Though the North American movement for justice in Central America has been well-documented through social and political histories, less work has been done on the ways the movement has transformed the hearts and souls of the people of the United States. The lives of many North Americansmyself includedwere radically changed through contact with the struggle of the people of Central America during the 1970s and 80s. Each of us can name those whose lives were inspired by songs of the pueblo, moved by the poetry of conscientized priests, humbled by the holy paintings of peasants from Solentiname, and turned upside-down through personal encounters with Central American individuals.
Demetria Martinez, a columnist for National Catholic Reporter and a poet, lays the groundwork for such a history of personal transformation in her first novel, Mother Tongue. Filled with beautifully turned phrases and profound reflections on the recent history of Central America, this book tells the story of a woman whose heart was shaped, broken, and resurrected when circumstances lead her to fall in love with a war refugee from El Salvador and into a lifelong intimacy with the pursuit of truth.
Maria was a young Chicana who barely spoke Spanish when she had her love-at-first-sight experience with José Luis as he disembarked a plane in Albuquerque. In the pursuit of her lovers heart, she comes face to face with the deep scars of war in the dark places of his soul and attempts to exorcise the enormity of his pain with her affection. In the process, María gains the inner experience that pushes her into a new life far beyond what she might have known if she had not taken the risky leap of love.
Marías romantic illusions about José Luis and the nature of their love continually run up against reality in this book. And though José Luis is somewhat more experienced at love, his own biased misconceptions of who North Americans are and what they want sabotage his relationship with María from the start.
Our illusions about loved ones often reveal more about our own needs and desires than they reflect the true nature of our partners and companions on the journey. Not everything these illusions tell us should be believed, but there is a kernel of truth about ourselves contained in them that is important for us to learn.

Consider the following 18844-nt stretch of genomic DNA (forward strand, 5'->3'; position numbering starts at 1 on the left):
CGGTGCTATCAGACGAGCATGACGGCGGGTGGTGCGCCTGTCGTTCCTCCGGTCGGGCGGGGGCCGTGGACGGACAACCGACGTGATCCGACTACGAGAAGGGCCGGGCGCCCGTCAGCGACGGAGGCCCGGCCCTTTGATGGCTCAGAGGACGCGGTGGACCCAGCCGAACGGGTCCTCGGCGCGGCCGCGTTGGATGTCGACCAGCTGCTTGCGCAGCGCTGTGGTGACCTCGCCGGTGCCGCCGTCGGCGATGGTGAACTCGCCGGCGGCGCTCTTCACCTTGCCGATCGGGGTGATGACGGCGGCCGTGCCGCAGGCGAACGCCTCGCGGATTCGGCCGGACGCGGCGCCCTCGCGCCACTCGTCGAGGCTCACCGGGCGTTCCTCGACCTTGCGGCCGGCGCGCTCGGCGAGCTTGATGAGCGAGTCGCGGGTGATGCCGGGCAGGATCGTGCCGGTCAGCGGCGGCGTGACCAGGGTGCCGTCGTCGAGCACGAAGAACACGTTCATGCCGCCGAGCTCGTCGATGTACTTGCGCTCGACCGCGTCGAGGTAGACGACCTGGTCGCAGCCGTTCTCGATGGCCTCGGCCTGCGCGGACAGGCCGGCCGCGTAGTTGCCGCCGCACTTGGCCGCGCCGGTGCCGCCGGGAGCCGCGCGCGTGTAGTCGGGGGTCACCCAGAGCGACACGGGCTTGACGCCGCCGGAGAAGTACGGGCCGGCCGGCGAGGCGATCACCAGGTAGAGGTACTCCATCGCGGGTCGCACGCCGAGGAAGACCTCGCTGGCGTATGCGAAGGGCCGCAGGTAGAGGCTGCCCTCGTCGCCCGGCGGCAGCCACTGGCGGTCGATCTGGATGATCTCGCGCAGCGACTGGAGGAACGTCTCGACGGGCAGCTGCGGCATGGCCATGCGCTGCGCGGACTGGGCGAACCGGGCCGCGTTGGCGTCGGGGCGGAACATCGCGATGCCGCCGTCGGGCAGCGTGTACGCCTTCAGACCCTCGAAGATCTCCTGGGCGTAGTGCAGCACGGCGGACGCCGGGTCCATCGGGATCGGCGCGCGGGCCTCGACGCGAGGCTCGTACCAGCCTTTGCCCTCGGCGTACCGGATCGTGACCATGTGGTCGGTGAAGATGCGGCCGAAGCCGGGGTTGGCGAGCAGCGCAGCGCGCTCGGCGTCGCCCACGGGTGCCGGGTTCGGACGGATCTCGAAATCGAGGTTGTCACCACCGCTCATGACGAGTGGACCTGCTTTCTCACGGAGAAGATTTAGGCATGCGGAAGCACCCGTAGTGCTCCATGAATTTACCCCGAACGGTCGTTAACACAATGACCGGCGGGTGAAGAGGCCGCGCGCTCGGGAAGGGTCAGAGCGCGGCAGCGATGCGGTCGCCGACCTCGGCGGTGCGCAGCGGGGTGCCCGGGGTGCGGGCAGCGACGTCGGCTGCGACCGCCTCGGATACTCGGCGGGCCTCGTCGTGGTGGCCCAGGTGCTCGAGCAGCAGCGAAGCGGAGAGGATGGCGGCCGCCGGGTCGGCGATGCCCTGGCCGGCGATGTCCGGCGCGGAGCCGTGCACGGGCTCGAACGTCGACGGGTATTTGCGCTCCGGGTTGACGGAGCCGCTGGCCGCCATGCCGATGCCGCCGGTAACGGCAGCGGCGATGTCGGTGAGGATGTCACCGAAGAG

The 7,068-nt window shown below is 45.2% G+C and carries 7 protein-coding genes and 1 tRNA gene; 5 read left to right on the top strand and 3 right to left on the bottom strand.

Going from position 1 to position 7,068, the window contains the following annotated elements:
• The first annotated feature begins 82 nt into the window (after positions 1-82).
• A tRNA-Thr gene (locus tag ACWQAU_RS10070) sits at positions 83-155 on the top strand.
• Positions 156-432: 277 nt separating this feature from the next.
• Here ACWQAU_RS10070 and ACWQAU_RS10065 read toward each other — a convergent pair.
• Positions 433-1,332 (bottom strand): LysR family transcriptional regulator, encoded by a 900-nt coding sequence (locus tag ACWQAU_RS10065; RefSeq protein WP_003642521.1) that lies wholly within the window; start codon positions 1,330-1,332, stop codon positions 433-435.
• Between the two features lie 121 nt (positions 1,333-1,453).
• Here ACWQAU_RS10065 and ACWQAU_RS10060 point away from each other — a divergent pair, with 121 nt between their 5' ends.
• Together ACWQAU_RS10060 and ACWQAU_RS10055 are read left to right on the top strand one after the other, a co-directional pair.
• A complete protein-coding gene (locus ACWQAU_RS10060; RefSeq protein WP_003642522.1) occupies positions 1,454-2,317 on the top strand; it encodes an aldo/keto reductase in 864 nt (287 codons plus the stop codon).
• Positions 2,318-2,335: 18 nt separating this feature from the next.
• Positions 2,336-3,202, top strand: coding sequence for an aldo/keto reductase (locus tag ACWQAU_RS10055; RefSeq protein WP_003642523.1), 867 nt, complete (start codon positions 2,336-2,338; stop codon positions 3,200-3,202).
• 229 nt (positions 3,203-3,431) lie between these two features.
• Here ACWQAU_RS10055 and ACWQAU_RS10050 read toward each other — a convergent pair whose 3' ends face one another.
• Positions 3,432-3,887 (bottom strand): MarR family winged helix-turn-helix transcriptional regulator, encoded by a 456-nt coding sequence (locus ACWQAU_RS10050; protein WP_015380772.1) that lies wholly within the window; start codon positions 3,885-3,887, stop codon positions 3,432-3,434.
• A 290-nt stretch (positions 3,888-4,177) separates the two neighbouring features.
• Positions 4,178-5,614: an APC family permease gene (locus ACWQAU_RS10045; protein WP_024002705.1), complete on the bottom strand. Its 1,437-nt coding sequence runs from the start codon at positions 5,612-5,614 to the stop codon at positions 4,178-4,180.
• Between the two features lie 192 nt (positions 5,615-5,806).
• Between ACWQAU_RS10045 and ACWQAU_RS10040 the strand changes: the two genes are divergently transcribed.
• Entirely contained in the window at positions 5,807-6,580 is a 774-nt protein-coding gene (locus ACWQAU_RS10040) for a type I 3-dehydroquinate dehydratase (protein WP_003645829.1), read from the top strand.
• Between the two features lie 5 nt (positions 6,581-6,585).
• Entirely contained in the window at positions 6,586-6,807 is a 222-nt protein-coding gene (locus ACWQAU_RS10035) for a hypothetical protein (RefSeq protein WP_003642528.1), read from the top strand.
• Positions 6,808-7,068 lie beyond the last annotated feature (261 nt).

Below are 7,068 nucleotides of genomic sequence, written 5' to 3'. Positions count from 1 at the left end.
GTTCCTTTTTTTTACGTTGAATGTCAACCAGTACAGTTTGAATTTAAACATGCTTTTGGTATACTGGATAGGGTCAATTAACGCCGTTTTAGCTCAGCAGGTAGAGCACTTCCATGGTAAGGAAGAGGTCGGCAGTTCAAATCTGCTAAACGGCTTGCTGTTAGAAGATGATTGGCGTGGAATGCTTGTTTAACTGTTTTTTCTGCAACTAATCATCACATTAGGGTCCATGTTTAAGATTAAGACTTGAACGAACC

MOTHER TONGUE IS firmly set in the midst of the Salvadoran conflict, but it is far more than a story about the war there. It also teaches us to battle against our own inner poverty, to stand up to the loneliness each of us faces, and to fight without ceasing in the struggle to find the hidden meaning in our lives. This is a story of love from the heart that floats sensuously like a dream and breathes to life the theoretical bones of liberation theology.
Mother Tongue also shows us how raising children can renew our lives and give new reasons to share the story of Life with them. Through Marías love for her and José Luis child, she shows how important it is to pass on values and idealism to the younger generation in order for the struggle for justice to continue. It helps dispel our messianic delusion that the existence of peace and justice in this world depends on us alonerather, it is the work of each generation to seek it for themselves.
The winner of the 1994 Western States Book Award for Fiction, Mother Tongue reminds us thatwhether we find ourselves speaking the whispers of love, exhortations to our children, or the gritos of political struggleour first language must be that which comes from the heart.